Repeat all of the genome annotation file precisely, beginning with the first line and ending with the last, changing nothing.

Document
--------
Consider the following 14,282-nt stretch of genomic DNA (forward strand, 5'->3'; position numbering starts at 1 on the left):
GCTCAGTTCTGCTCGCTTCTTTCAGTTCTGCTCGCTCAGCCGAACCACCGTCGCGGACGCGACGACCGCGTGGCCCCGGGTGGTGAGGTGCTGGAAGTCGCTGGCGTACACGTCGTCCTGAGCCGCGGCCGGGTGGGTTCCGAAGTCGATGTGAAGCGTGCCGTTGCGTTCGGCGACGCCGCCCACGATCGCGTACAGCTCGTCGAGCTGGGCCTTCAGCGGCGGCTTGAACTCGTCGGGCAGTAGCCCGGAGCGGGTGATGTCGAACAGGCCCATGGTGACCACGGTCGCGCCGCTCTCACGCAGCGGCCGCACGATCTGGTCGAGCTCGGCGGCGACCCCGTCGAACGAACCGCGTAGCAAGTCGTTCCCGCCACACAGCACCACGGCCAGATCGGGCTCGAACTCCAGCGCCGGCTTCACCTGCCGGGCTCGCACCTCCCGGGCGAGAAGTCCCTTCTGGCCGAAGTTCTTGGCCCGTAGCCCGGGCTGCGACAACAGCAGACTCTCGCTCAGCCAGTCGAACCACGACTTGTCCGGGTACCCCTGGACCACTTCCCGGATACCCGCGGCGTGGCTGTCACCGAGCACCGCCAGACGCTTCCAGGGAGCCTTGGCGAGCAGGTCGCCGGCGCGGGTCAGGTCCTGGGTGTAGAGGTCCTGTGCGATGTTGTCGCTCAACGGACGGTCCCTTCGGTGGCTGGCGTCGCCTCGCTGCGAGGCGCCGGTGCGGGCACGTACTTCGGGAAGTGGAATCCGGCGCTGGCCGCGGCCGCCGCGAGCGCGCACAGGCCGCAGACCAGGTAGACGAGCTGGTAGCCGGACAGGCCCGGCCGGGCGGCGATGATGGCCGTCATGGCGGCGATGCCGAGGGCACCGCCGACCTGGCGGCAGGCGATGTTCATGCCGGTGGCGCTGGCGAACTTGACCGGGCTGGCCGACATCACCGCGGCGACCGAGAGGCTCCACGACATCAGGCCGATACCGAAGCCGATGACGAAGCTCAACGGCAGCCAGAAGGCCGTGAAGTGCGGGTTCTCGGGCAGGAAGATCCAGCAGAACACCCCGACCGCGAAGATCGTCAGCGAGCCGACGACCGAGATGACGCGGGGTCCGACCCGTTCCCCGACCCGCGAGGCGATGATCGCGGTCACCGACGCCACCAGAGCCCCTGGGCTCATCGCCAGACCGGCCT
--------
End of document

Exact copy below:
Consider the following 14,282-nt stretch of genomic DNA (forward strand, 5'->3'; position numbering starts at 1 on the left):
GCTCAGTTCTGCTCGCTTCTTTCAGTTCTGCTCGCTCAGCCGAACCACCGTCGCGGACGCGACGACCGCGTGGCCCCGGGTGGTGAGGTGCTGGAAGTCGCTGGCGTACACGTCGTCCTGAGCCGCGGCCGGGTGGGTTCCGAAGTCGATGTGAAGCGTGCCGTTGCGTTCGGCGACGCCGCCCACGATCGCGTACAGCTCGTCGAGCTGGGCCTTCAGCGGCGGCTTGAACTCGTCGGGCAGTAGCCCGGAGCGGGTGATGTCGAACAGGCCCATGGTGACCACGGTCGCGCCGCTCTCACGCAGCGGCCGCACGATCTGGTCGAGCTCGGCGGCGACCCCGTCGAACGAACCGCGTAGCAAGTCGTTCCCGCCACACAGCACCACGGCCAGATCGGGCTCGAACTCCAGCGCCGGCTTCACCTGCCGGGCTCGCACCTCCCGGGCGAGAAGTCCCTTCTGGCCGAAGTTCTTGGCCCGTAGCCCGGGCTGCGACAACAGCAGACTCTCGCTCAGCCAGTCGAACCACGACTTGTCCGGGTACCCCTGGACCACTTCCCGGATACCCGCGGCGTGGCTGTCACCGAGCACCGCCAGACGCTTCCAGGGAGCCTTGGCGAGCAGGTCGCCGGCGCGGGTCAGGTCCTGGGTGTAGAGGTCCTGTGCGATGTTGTCGCTCAACGGACGGTCCCTTCGGTGGCTGGCGTCGCCTCGCTGCGAGGCGCCGGTGCGGGCACGTACTTCGGGAAGTGGAATCCGGCGCTGGCCGCGGCCGCCGCGAGCGCGCACAGGCCGCAGACCAGGTAGACGAGCTGGTAGCCGGACAGGCCCGGCCGGGCGGCGATGATGGCCGTCATGGCGGCGATGCCGAGGGCACCGCCGACCTGGCGGCAGGCGATGTTCATGCCGGTGGCGCTGGCGAACTTGACCGGGCTGGCCGACATCACCGCGGCGACCGAGAGGCTCCACGACATCAGGCCGATACCGAAGCCGATGACGAAGCTCAACGGCAGCCAGAAGGCCGTGAAGTGCGGGTTCTCGGGCAGGAAGATCCAGCAGAACACCCCGACCGCGAAGATCGTCAGCGAGCCGACGACCGAGATGACGCGGGGTCCGACCCGTTCCCCGACCCGCGAGGCGATGATCGCGGTCACCGACGCCACCAGAGCCCCTGGGCTCATCGCCAGACCGGCCT